Notwithstanding the relatively low overall R&D intensity of the Rhineland-Palatinate, its research infrastructure features several outstanding research units located within the region's higher education institutions as well as non-university research centres. The state comprises four universities and seven state universities of applied sciences (Fachhochschulen). In addition, Rhineland-Palatinate is home to three Max Planck institutes, three Fraunhofer institutes and four institutions of the Leibniz Association, among a variety of other non-university research institutions. The region also contains several research clusters (e.g., in information and communication technology, automotive technologies).
As a German federal state, the Rhineland-Palatinate has substantial autonomy with regard to legislation and tax-raising powers, as well as a say in some matters of federal policy. The German Basic Law gives the states considerable autonomy in R&D policy. This is particularly the case for higher education policy where each state independently enacts its own legislative framework. Within the federal states, the degree of autonomy of single higher education institutions is rather high in terms of profile and research agenda-setting.
At the regional innovation policy level, two ministries play a central role in innovation policy. The Ministry for Economic Affairs, Climate Protection, Energy and Regional Planning is responsible - among other areas - for regional economic and structural policy, industrial policy and business development policy. The Ministry for Education, Science, Further Education and Culture is responsible for education policy as well as science and research policy.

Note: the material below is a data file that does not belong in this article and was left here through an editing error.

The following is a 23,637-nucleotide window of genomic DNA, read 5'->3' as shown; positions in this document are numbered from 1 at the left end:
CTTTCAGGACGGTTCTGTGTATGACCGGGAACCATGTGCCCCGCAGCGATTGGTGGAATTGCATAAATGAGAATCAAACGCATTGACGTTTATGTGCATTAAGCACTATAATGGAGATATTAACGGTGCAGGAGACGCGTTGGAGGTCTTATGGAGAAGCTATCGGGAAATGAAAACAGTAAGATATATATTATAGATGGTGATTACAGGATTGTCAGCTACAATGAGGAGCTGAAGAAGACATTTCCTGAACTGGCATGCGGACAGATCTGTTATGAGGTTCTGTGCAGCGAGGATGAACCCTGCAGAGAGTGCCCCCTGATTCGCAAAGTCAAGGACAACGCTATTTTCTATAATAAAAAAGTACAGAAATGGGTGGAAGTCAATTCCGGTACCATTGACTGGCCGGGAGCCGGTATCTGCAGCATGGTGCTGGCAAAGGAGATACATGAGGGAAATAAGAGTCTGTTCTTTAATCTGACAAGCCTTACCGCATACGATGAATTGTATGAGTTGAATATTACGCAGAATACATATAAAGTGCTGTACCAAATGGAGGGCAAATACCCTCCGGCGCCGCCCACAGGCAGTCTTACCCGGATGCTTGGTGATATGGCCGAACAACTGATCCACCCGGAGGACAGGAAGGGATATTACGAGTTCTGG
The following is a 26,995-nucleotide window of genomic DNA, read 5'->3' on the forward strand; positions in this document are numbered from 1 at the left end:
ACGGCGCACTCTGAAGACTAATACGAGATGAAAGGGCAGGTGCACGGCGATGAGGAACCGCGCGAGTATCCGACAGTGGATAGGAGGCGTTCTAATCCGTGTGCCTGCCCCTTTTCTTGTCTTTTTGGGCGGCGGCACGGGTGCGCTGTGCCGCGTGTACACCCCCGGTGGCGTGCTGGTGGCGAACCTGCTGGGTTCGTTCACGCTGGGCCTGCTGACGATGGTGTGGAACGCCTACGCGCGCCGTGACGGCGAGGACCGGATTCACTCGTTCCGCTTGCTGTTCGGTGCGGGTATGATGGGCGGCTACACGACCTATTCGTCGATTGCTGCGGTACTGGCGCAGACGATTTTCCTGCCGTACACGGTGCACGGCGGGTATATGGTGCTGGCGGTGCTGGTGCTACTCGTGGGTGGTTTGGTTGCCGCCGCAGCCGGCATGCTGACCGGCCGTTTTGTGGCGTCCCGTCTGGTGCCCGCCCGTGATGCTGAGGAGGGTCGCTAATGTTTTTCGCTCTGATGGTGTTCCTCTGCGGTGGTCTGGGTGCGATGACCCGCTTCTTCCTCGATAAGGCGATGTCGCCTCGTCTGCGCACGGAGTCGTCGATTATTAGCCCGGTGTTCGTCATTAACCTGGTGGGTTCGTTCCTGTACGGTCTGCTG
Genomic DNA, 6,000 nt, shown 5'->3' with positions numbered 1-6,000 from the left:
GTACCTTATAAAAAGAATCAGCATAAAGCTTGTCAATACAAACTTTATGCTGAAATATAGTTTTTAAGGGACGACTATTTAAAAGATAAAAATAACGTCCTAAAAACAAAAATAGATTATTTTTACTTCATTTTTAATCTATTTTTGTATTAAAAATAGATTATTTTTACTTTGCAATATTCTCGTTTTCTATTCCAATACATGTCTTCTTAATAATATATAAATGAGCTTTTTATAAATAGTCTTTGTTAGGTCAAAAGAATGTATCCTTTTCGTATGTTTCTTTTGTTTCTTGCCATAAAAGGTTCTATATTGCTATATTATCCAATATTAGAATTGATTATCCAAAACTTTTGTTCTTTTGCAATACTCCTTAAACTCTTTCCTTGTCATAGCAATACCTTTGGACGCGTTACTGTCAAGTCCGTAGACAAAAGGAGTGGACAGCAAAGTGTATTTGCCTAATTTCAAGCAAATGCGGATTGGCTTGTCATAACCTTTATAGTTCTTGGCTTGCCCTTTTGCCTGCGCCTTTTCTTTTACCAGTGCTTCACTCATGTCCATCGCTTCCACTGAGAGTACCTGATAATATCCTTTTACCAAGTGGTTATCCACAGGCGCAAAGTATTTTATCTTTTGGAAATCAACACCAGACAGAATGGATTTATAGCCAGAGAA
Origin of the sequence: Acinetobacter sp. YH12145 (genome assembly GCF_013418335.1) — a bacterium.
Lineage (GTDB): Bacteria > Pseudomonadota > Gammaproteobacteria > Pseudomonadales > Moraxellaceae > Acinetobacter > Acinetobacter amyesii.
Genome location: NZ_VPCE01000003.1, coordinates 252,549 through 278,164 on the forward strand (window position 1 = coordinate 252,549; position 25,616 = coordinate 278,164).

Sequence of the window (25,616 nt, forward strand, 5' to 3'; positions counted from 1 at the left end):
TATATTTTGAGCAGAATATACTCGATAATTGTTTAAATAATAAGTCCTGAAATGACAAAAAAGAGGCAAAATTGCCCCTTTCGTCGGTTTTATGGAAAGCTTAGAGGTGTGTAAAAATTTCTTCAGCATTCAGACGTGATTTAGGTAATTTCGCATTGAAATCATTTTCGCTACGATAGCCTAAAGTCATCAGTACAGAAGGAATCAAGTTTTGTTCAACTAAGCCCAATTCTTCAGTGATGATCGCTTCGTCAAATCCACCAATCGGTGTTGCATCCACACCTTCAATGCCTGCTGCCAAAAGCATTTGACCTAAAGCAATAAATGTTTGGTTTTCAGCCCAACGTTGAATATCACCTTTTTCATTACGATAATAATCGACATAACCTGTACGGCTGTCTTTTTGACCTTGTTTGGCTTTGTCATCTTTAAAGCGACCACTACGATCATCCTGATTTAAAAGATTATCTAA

Another major funding agency is the Rhineland-Palatinate Innovation Foundation ("Stiftung Rheinland-Pfalz für Innovation"), founded in 1991 by the state government. The foundation's objective is to support scientific and technological development in the region. Its emphasis is on the support of basic research projects and application-oriented research, new technologies and knowledge transfer to the state's business enterprises. Thematically, the foundation's activities focus on nanotechnology, material sciences, process engineering, biotechnology and chemistry, medicine, and environmental sciences, energy, and information and communication technology.
An important agency which administers public support measures is the Investitions- und Strukturbank Rheinland-Pfalz (ISB). Coordination of knowledge and technology transfer is organised via the IMG-Innovationsmanagement GmbH, which is a subsidiary of the ISB and also the Institut für Innovation, Transfer und Beratung gGmbH (ITB), which is focused on universities of applied sciences.